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Autodesk Fusion 360 Versus Inventor

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Inventor and Fusion 360 are both popular three-dimensional modeling software platforms by Autodesk. Inventor is a computer-aided design (CAD) platform, while Fusion 360 combines CAD with computer-aided manufacturing (CAM) and computer-aided engineering (CAE) to offer an all-in-one solution. 

If you’re looking to hire an Autodesk Fusion 360 expert, read on to learn more about Inventor and Fusion 360. Once you understand the differences and similarities between the two platforms, you can determine which one might be better for you.

What Is Autodesk Inventor?

Autodesk Inventor is CAD software that was launched two decades ago for professionals working on manufacturing and engineering projects. As a professional tool, Inventor is exceptional at designing products with many complex components. 

What Is Autodesk Fusion 360?

As the name suggests, Fusion 360 combines multiple product design and manufacturing features by offering CAD, CAM, and CAE software on one platform. Fusion 360 was first released in 2013 and was designed for both professionals and hobbyists. 

Fusion 360 offers numerous tools for design, manufacturing, rendering, and simulation. The company also has an option, Autodesk Fusion 360 for Startups, which might be of special interest if you have a new company to get off the ground.

Autodesk Fusion 360 Versus Inventor 

Below is a comparison of six aspects of the two platforms to give you a better idea of the similarities and differences between Autodesk Fusion 360 and Autodesk Inventor.

1. System Requirements

Inventor: Autodesk Inventor requires Windows, but it can run on macOS if the computer has a Windows partition. In addition, Inventor requires a minimum of eight gigabytes RAM, with twenty gigabytes RAM recommended for optimal performance.

Fusion 360: Fusion 360 is more convenient because it runs on both macOS and Windows. It also only requires four gigabytes of RAM. 

2. Features

Inventor: This tool automates designs and lets you run simulations on designed parts and assemblies. Inventor offers PCB interoperability, allows for data management through Vault, and lets users share designs through an online link for collaboration.

Fusion 360: Fusion 360 supports most product design and manufacturing processes by integrating CAD and CAM. It allows users to export files in a variety of formats, uses artificial intelligence and machine learning to support generative design, and offers cloud storage for work products.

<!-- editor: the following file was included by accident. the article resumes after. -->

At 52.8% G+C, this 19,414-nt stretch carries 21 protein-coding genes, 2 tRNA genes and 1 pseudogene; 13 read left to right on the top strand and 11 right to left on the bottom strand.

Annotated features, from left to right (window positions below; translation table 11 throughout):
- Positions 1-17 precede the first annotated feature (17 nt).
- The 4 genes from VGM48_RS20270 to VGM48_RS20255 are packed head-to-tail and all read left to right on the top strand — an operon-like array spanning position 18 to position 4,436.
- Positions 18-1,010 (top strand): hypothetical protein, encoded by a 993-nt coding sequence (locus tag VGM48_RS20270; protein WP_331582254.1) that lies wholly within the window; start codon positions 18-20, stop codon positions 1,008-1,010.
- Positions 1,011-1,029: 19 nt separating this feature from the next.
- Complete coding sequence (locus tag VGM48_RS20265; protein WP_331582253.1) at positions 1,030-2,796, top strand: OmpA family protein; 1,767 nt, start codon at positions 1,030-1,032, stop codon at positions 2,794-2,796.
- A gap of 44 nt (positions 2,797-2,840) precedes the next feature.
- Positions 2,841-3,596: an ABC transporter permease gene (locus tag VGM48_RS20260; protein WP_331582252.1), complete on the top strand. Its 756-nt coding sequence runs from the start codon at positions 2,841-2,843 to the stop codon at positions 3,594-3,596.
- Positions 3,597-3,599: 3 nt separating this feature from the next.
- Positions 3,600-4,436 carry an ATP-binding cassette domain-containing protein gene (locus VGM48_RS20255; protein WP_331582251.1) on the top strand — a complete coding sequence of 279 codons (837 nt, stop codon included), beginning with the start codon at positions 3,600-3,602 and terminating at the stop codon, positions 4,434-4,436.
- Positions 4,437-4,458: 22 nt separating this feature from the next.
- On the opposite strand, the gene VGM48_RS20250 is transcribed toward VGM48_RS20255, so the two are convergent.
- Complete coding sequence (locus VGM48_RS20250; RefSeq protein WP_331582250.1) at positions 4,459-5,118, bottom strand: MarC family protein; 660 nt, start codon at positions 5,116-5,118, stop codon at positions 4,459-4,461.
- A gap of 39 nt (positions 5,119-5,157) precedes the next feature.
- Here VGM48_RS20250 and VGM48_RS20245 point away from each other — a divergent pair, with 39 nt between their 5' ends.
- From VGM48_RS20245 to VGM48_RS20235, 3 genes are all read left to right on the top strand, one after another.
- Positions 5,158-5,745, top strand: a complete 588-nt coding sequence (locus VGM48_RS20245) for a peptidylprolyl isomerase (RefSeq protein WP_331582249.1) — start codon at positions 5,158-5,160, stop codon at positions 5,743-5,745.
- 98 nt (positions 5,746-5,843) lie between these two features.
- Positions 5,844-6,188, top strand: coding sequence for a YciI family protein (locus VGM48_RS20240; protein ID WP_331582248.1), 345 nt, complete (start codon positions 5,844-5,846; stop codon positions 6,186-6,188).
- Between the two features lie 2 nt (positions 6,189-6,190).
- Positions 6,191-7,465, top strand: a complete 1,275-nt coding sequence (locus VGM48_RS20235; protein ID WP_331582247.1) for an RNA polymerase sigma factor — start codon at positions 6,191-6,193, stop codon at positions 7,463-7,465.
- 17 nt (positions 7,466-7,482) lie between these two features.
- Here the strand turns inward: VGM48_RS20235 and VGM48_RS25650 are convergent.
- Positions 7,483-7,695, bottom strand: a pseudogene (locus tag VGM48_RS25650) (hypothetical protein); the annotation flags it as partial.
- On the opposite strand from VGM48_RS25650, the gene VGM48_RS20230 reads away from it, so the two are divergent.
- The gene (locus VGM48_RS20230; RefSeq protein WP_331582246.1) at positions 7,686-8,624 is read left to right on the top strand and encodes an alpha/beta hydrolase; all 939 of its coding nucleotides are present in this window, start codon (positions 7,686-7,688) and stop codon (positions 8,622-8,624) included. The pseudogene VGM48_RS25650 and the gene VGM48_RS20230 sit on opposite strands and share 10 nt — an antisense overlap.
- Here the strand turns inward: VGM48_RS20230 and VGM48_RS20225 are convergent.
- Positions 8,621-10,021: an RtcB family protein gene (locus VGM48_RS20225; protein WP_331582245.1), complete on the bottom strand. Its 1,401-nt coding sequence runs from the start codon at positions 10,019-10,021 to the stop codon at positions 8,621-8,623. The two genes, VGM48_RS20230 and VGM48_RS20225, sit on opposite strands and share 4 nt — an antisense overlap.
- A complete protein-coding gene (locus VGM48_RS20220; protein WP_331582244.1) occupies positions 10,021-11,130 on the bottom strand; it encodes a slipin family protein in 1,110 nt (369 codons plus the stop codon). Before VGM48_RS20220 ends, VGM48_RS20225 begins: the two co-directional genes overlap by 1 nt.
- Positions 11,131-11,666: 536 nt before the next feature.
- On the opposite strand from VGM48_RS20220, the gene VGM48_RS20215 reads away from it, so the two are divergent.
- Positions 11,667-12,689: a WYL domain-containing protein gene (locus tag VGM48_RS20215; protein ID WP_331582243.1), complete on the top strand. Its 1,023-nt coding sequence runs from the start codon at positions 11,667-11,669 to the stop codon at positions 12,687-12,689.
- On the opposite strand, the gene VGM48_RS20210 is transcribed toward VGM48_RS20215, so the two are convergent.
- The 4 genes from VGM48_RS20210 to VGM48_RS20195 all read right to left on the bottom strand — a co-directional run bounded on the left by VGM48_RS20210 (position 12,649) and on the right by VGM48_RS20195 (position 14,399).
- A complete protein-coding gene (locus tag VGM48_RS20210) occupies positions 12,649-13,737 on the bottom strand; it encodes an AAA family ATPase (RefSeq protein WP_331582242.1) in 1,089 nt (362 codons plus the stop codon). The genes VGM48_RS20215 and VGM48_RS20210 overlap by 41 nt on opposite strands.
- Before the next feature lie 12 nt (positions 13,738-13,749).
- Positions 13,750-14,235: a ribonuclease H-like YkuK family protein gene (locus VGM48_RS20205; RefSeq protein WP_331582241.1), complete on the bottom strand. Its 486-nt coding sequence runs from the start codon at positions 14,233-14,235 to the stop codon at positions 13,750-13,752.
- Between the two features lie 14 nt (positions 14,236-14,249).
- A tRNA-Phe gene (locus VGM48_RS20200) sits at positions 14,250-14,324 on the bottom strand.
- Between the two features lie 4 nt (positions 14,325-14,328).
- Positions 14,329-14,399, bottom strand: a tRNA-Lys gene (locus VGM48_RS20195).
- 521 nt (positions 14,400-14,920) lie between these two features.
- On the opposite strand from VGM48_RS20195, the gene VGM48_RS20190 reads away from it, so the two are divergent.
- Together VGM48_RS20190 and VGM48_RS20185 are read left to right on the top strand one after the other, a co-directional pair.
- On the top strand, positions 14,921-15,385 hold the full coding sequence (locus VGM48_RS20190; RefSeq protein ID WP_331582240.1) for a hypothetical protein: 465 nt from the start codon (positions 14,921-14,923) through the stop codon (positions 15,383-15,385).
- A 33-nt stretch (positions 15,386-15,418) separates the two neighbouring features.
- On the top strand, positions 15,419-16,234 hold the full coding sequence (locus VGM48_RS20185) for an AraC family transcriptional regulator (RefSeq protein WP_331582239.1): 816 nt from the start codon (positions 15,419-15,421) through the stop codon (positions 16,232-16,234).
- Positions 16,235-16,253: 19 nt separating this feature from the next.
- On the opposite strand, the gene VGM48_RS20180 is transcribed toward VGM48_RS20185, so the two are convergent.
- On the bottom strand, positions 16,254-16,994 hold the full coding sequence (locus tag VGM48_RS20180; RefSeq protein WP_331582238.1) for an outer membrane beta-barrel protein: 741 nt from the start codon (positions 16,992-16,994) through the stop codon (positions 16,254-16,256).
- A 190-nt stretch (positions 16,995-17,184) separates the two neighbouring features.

3. User Interface

Inventor: Inventor is used more frequently for complex projects. As a result, the user interface (UI) is slightly more complicated than other applications. The UI has a light color, and boasts the following features:

  • Quick Access Toolbar: To create new designs and perform operations such as save, export, undo, and redo
  • File Menu: To provide the main menu options, such as modeling tools and sketching tools
  • Browser: To show the different design files and history of the commands given and tools used
  • Workspace: To display the currently opened design
  • ViewCube: To choose a direction in which to view the project
  • Appearance Tab: To let users pan, zoom, and orbit the design

Fusion 360: Fusion 360 is generally considered more beginner-friendly than Inventor. The UI also has a lighter color and more space between elements. The UI can be divided into the following features:

  • Data Panel: To create, manage, and display projects
  • Application Bar: To display the Data Panel access key 
  • Browser: To list all objects involved in the open design
  • User Profile: To display the status of the design process, information about the software, and whether the user is online
  • Toolbar: To select a workspace (such as Design, Render, or Animation)
  • Canvas: To show the currently opened design
  • ViewCube: To choose a direction in which to view the project
  • Timeline: To show, in order, the processes that have been applied to the open design

4. Learning Curve

Inventor: Inventor is harder to learn than Fusion 360; however, it pays off in the long run if you’re hoping to design objects with many components.

Fusion 360: Although easier to use than Inventor, Fusion 360 does require time and effort to learn and master its many functionalities. Because it is used by both professionals and hobbyists, this tool is somewhat easier to use.

5. Cloud-Based Functionality

Inventor: Autodesk Inventor is a more traditional platform and does not offer cloud-based functionality.

Fusion 360: Fusion 360 is a cloud-based platform, allowing you to access your project from any device. It also lets you access projects in offline mode when you do not have internet connectivity. Plus, it simplifies collaboration and teamwork by providing multiple teams and users access to project data and editing in real-time. 

6. Pricing

Inventor: While Autodesk Inventor offers free licenses for students, there are three subscription plans for other users:

  • Monthly: $250
  • Yearly: $1,985
  • Three-Year Package: $5,360
  • Fusion 360

Fusion 360: Fusion 360 offers a free 30-day trial and a free three-year license for students. For other users, the subscription costs are:

  • Monthly: $60
  • Yearly: $495
  • Three-Year Package: $1,335

Final Thoughts

By understanding the similarities and differences between Inventor and Fusion 360, you can purchase the three-dimensional modeling software by Autodesk that best meets your needs. Of course, experts on both platforms are available for freelance work should you need extra help–check out Guru to find the perfect freelancer for you. From Autodesk Fusion experts to Thinkorswim programmers, you can find the expert you need on Guru.

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